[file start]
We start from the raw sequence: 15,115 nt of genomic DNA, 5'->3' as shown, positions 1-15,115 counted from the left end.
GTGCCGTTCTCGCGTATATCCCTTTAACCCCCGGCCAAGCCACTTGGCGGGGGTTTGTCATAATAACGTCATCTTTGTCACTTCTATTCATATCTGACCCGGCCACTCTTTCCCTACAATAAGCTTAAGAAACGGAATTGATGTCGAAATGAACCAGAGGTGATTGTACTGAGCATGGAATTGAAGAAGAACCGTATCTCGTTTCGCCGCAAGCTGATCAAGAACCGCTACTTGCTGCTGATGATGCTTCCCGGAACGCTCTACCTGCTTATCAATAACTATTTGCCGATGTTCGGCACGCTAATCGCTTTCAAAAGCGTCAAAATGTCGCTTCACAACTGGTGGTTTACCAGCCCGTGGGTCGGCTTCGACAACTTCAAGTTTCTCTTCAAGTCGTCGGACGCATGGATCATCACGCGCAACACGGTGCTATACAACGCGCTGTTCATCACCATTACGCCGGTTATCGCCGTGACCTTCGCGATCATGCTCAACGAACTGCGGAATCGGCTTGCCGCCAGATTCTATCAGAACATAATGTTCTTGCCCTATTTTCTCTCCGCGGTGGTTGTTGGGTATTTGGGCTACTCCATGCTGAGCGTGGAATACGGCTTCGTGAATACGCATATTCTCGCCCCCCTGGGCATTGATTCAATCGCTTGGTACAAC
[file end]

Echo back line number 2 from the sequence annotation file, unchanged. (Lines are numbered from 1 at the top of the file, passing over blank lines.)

GTGCCGTTCTCGCGTATATCCCTTTAACCCCCGGCCAAGCCACTTGGCGGGGGTTTGTCATAATAACGTCATCTTTGTCACTTCTATTCATATCTGACCCGGCCACTCTTTCCCTACAATAAGCTTAAGAAACGGAATTGATGTCGAAATGAACCAGAGGTGATTGTACTGAGCATGGAATTGAAGAAGAACCGTATCTCGTTTCGCCGCAAGCTGATCAAGAACCGCTACTTGCTGCTGATGATGCTTCCCGGAACGCTCTACCTGCTTATCAATAACTATTTGCCGATGTTCGGCACGCTAATCGCTTTCAAAAGCGTCAAAATGTCGCTTCACAACTGGTGGTTTACCAGCCCGTGGGTCGGCTTCGACAACTTCAAGTTTCTCTTCAAGTCGTCGGACGCATGGATCATCACGCGCAACACGGTGCTATACAACGCGCTGTTCATCACCATTACGCCGGTTATCGCCGTGACCTTCGCGATCATGCTCAACGAACTGCGGAATCGGCTTGCCGCCAGATTCTATCAGAACATAATGTTCTTGCCCTATTTTCTCTCCGCGGTGGTTGTTGGGTATTTGGGCTACTCCATGCTGAGCGTGGAATACGGCTTCGTGAATACGCATATTCTCGCCCCCCTGGGCATTGATTCAATCGCTTGGTACAAC